Lazy Eyes and the Doctors Who Enable Them
I have written about amblyopia (often referred to as lazy-eye) before on this blog as well as in my new book, A Parent Guide to Strabismus, Eye Muscle Surgery and Vision Therapy. It’s time for a quick update here. The medical community has insisted, beyond much clinical and research-based evidence, that amblyopia cannot be improved after the age of seven. The reason for this long held mistaken belief and the subsequent flawed advice that results is the knowledge that amblyopia cannot occur after the age of seven. Somehow this was turned into the confused notion that amblyopia could not be treated after age seven. This same belief system holds that amblyopia is an eye problem. Amblyopia is not an eye problem - just one reason the epithet lazy-eye is completely unsound.
According to a soon-to-be-published article: Stereopsis and amblyopia: A mini-review by Levi, Knill and Bavelier,
“Amblyopia is a neuro-developmental disorder of the visual cortex that arises from abnormal visual experience early in life. Amblyopia is clinically important because it is a major cause of vision loss in infants and young children. Amblyopia is also of basic interest because it reflects the neural impairment that occurs when normal visual development is disrupted. Amblyopia provides an ideal model for understanding when and how brain plasticity may be harnessed for recovery of function…Impaired stereoscopic depth perception is the most common deficit associated with amblyopia under ordinary (binocular) viewing conditions (Webber & Wood, 2005). Our review of the extant literature suggests that this impairment may have a substantial impact on visuomotor tasks, difficulties in playing sports in children and locomoting safely in older adults. Furthermore, impaired stereopsis may also limit career options for amblyopes.”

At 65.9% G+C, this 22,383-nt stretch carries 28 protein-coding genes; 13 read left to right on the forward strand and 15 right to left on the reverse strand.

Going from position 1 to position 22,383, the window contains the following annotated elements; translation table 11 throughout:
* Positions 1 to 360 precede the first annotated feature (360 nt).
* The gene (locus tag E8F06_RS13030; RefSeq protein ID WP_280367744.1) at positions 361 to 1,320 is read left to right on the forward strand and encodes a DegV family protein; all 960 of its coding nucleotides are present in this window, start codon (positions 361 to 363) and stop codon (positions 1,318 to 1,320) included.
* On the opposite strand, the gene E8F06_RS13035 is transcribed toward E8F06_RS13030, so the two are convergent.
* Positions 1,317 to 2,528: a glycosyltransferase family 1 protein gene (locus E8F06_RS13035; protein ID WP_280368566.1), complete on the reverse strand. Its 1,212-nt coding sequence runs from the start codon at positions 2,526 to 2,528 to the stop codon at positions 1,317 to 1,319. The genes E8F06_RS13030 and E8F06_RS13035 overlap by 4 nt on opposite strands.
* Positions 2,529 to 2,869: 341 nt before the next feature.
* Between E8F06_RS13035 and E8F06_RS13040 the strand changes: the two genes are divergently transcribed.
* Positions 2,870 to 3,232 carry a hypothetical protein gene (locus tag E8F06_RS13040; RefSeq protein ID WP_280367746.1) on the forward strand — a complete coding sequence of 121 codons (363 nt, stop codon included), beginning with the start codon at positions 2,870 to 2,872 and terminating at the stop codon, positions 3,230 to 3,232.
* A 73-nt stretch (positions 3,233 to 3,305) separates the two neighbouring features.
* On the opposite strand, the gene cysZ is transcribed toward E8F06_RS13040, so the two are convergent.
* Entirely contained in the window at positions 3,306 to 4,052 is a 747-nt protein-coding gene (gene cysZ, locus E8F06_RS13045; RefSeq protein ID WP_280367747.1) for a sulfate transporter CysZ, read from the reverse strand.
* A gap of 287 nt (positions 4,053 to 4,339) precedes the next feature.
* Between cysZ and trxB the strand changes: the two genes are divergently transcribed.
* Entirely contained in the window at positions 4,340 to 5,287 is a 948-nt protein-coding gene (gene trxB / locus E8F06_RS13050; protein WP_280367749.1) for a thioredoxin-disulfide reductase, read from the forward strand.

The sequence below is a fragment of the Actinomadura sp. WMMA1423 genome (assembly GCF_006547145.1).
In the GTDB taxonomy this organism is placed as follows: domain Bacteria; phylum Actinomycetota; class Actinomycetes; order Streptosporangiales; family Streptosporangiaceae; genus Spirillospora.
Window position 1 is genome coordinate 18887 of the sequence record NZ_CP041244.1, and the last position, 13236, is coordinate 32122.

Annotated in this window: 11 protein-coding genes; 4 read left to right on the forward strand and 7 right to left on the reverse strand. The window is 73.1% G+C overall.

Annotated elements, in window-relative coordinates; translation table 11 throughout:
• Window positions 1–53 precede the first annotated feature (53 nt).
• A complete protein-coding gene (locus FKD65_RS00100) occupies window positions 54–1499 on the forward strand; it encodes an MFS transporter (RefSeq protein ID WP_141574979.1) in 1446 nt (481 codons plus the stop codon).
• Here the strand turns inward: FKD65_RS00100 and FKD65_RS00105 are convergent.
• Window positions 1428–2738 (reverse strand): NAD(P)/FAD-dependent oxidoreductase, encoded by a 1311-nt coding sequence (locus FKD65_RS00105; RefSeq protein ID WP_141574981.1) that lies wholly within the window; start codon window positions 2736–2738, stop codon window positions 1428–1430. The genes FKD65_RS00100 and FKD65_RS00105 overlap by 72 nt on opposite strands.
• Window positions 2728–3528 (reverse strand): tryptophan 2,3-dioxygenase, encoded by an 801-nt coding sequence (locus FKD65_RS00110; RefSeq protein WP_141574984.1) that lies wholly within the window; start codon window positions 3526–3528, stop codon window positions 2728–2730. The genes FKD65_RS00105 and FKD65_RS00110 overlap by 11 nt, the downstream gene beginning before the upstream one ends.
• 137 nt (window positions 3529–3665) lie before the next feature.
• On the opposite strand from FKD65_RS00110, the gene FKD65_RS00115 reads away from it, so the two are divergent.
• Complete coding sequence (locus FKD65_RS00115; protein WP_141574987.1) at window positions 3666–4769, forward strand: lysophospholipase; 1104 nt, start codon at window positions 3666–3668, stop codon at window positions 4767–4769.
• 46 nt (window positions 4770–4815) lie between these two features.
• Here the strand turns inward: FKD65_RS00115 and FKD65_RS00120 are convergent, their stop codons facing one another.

Amblyopia occurs in the brain, not the eye. It is treatable at any age. Behavioral optometry has known all of this since the 1930s. Behavioral optometrists have been successfully treating amblyopia with vision therapy all this time despite aggressive and unyielding resistance from the medical community. Since our patients are unaware of the so-called science, they continue to see positive results from vision therapy - at just about any age.
Dr. Susan Barry, Professor of Biology and Neuroscience at Mount Holyoke College and author of Fixing My Gaze: A Scientist’s Journey into Seeing in Three Dimensions, wrote a review of the above article:
“This paper by Levi and colleagues challenges 2 assumptions that have persisted in the medical literature for the past 2 centuries. The first is that the principle deficit in amblyopia is reduced visual acuity in the affected eye so that the optimal treatment is occlusion of the non-amblyopic eye. However, current research suggests that amblyopia results from poor binocular cooperation between the 2 eyes, leading not only to reduced visual acuity in the affected eye but also to reduced or absent stereopsis [the ability to see in 3-D]. Accordingly, the authors reviewed the impact of amblyopia on stereopsis and the consequences of reduced or absent stereopsis on visuomotor skills, career opportunities, and self-image. Occlusion therapy, even if it results in enhanced visual acuity in the amblyopic eye, produces only modest improvements in stereopsis.
Treatment for amblyopia has traditionally been applied only to children because it was generally assumed that the visual system is malleable only during a critical period in early childhood. However, as the authors point out, a large degree of plasticity in the very young brain does not imply that plasticity comes to an end after childhood. Indeed, the authors review 21 experimental treatments involving 259 subjects, mostly adults… Across all treatments, 55% of anisometropic amblyopes and 26% of strabismic amblyopes showed substantial improvement in stereoacuity after training…In summary, Levi and colleagues provide evidence that amblyopia can be treated in adulthood. Limited recovery from amblyopia to date may result from the narrow scope of treatments standardly available and an overly pessimistic view of adult visual plasticity.”
Don’t let lazy doctors - who continue to rely on outdated opinions - talk you out of trying to reverse your amblyopia with vision therapy after age seven, or talk you into dangerous surgeries claiming to fix amblyopia before age seven. These opinions were never based on actual facts in the first place. Be sure to check with a behavioral optometrist before making any decision about your or your child’s vision.